Last night I attended the Prince William County 4H Variety Show, an interminable three hours that showcased the various talents of local youngsters. It went on forever — and ever. I was tired from work and commuting, and if I am honest about it, well, the last thing I wanted to do on a cold and dreary Friday night was sit inside an elementary school auditorium and watch a bunch of kids I didn’t know.
Ugh. Call me a bad Dad. Except that a funny thing happened on my way to Pout Town: I actually enjoyed almost every minute, even beyond the five minutes my daughter was on stage as part of her group’s comedy skit. That was great — she did a wonderful job in her acting debut — but what I enjoyed most was the chance to watch a steady progression of young people trudge up to the stage with hope on their faces, to do something they clearly worked very hard to master. There was much love in that room, most of it between child and skill. From the little guy who opened the show wearing a cockeyed captain’s hat and banging a drum with one stick to the steady stream of teenagers performing their own compositions and singing their hearts out, the event gradually gave shape to the passion that drives hours of sacrifice and the making of calluses.
Ah — but it’s not sacrifice when you love it. Is it?
Passion on display like that is something special to behold, before life and the realities of living get in the way. Thanks to the way the show was organized, it was easy to see how that little boy — utterly lost on stage with only a slight clue about when to bang that drum — would grow up to master his craft. If he has the chutzpah, he stands a chance of being just like the young lady who closed the show, sitting cross-legged on the floor in the middle of the stage, making percussion out of tapping a cup and using her voice to drive the melody of her song. The audience? Pressure? Nerves? Nah. She may as well have been in her living room, as oblivious as she was. It was clearly just her, the mike and a plastic cup she used to make that song.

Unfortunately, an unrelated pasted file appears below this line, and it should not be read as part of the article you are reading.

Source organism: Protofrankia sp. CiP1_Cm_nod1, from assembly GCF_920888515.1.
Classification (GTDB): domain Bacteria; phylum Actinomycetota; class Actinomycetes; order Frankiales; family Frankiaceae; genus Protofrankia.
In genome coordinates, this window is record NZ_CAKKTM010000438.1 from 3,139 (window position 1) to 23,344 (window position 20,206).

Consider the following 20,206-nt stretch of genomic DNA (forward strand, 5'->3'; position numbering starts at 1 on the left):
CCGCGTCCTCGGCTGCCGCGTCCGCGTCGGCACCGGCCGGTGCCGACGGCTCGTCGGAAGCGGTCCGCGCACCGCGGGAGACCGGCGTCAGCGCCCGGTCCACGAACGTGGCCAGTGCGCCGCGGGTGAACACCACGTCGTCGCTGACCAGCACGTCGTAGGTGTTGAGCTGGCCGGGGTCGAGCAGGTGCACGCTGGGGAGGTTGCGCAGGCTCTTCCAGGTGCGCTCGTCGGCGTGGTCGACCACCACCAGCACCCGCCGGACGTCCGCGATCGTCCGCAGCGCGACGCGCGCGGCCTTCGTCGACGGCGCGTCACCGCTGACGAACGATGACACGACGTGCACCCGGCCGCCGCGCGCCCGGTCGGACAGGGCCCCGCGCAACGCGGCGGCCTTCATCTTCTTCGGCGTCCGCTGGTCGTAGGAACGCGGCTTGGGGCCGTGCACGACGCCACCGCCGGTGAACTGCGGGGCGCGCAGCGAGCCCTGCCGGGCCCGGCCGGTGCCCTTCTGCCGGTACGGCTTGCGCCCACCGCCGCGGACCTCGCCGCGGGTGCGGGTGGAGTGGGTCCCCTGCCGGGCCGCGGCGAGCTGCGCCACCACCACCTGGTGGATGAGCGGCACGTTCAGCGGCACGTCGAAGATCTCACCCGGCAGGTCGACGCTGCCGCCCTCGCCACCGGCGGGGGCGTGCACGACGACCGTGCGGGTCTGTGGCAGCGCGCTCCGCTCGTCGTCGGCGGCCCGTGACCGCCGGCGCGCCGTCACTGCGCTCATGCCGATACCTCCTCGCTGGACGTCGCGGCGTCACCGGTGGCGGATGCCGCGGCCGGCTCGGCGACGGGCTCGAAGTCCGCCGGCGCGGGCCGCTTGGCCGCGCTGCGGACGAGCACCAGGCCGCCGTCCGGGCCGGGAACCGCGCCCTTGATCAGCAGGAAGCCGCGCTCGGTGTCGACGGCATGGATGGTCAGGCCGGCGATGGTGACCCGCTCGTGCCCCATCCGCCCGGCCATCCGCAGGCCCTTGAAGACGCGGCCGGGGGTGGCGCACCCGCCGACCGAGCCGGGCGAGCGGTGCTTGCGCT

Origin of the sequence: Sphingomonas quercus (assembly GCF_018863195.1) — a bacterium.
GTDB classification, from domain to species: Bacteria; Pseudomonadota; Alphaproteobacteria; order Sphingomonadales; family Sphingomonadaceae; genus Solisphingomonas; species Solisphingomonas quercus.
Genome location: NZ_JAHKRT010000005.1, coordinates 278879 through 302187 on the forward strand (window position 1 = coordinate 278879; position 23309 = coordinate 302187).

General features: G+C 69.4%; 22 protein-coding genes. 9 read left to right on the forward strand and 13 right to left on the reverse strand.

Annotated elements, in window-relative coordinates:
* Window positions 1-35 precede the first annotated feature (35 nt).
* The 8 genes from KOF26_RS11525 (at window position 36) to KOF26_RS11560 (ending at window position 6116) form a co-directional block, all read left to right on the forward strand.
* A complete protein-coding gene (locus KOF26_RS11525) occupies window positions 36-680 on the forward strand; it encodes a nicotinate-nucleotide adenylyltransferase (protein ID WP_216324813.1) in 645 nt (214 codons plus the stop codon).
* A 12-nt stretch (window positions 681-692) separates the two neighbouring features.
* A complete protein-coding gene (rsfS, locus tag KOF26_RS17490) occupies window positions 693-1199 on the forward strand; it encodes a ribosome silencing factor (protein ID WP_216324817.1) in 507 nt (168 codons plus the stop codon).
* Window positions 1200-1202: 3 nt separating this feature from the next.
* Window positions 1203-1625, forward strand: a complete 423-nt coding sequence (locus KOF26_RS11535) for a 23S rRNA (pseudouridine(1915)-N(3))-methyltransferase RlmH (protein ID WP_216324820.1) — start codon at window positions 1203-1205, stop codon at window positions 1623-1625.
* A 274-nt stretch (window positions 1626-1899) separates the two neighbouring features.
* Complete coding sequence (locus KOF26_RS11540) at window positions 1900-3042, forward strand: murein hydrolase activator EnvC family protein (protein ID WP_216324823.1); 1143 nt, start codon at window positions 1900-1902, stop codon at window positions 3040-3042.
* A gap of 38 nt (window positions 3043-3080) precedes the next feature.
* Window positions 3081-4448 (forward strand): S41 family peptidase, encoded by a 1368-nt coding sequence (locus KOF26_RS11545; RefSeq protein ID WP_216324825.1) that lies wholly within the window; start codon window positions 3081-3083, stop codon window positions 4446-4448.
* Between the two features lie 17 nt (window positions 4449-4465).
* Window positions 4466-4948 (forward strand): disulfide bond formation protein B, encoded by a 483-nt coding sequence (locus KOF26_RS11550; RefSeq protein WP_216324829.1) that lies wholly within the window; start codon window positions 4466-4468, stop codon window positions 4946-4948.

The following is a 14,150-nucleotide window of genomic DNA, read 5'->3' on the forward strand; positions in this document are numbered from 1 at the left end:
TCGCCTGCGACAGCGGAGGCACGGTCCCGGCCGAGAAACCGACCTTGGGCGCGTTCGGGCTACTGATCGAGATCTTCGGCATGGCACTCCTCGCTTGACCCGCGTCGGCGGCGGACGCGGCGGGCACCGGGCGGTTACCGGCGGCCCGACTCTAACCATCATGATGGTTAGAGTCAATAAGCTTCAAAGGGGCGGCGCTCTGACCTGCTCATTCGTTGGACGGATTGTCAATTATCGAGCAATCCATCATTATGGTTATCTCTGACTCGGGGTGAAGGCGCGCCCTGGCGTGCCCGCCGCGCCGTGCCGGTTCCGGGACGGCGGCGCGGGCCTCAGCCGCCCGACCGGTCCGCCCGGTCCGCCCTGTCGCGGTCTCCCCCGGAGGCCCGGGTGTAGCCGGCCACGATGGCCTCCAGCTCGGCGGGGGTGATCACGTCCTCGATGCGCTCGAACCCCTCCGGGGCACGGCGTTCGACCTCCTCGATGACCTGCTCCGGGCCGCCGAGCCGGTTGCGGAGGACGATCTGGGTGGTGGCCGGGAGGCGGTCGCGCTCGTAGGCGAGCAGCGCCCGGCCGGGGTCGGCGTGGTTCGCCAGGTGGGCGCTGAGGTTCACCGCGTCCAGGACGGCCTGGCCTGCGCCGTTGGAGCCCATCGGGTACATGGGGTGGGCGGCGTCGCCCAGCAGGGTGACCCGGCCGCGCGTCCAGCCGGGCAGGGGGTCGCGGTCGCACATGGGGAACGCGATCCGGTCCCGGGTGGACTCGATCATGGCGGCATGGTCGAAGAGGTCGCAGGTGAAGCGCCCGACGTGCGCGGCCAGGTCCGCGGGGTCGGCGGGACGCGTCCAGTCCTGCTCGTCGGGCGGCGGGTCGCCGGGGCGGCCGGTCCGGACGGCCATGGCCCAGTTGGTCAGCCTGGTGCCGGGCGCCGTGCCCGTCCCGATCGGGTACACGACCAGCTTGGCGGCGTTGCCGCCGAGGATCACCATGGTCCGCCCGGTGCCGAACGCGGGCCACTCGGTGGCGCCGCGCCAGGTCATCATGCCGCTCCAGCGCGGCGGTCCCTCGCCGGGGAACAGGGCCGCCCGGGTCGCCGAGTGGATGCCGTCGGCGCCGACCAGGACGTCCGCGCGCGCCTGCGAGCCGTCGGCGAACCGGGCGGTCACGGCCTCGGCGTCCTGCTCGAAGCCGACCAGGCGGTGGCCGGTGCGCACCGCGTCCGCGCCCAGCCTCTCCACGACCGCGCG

Sure, I live in a small town. And maybe the west coast sophistication I once possessed has washed off over the years. But after a long night of acts, in front of restless kids and tired parents jangling car keys and itching to bolt, this girl sang her song and didn’t really seem to give a crap about the time, the noise or the competition. That’s talent, sure, but more than that it reveals a love for something, a deep caring about something so simple that we often overlook it. She just loved making music. It didn’t really matter if she made a mistake, wasn’t loud enough or got the beats wrong. What mattered was that she gave a damn about it.
Simple. Give a damn. Care about that thing you do, and invest your time into being good at it. Love something. I want my daughters to feel that. I don’t even really care what it is. I just want them to love something enough to throw themselves, their hearts and minds and motivation into doing it. To care whether what they see in their mind is what they create on the canvas of their choosing. Maybe it’s a sport, a craft, or a field of study. I know enough to know that’s it’s not business, another person or even a God. It has to come from them. From the inside.
I wish I knew how to start them on that crazy and solitary journey without reprising the role of classic overbearing parent. In typical form I am probably over thinking it. But it seems to me that what matters most of all is what was on that stage last night in its rawest form, that thing that is simple and free and beautiful. Just give a damn about something. Please. There’s plenty of life to make a living, girls. Make a life about what you do, get lost in the doing of it, and be that thing that makes your heart sing.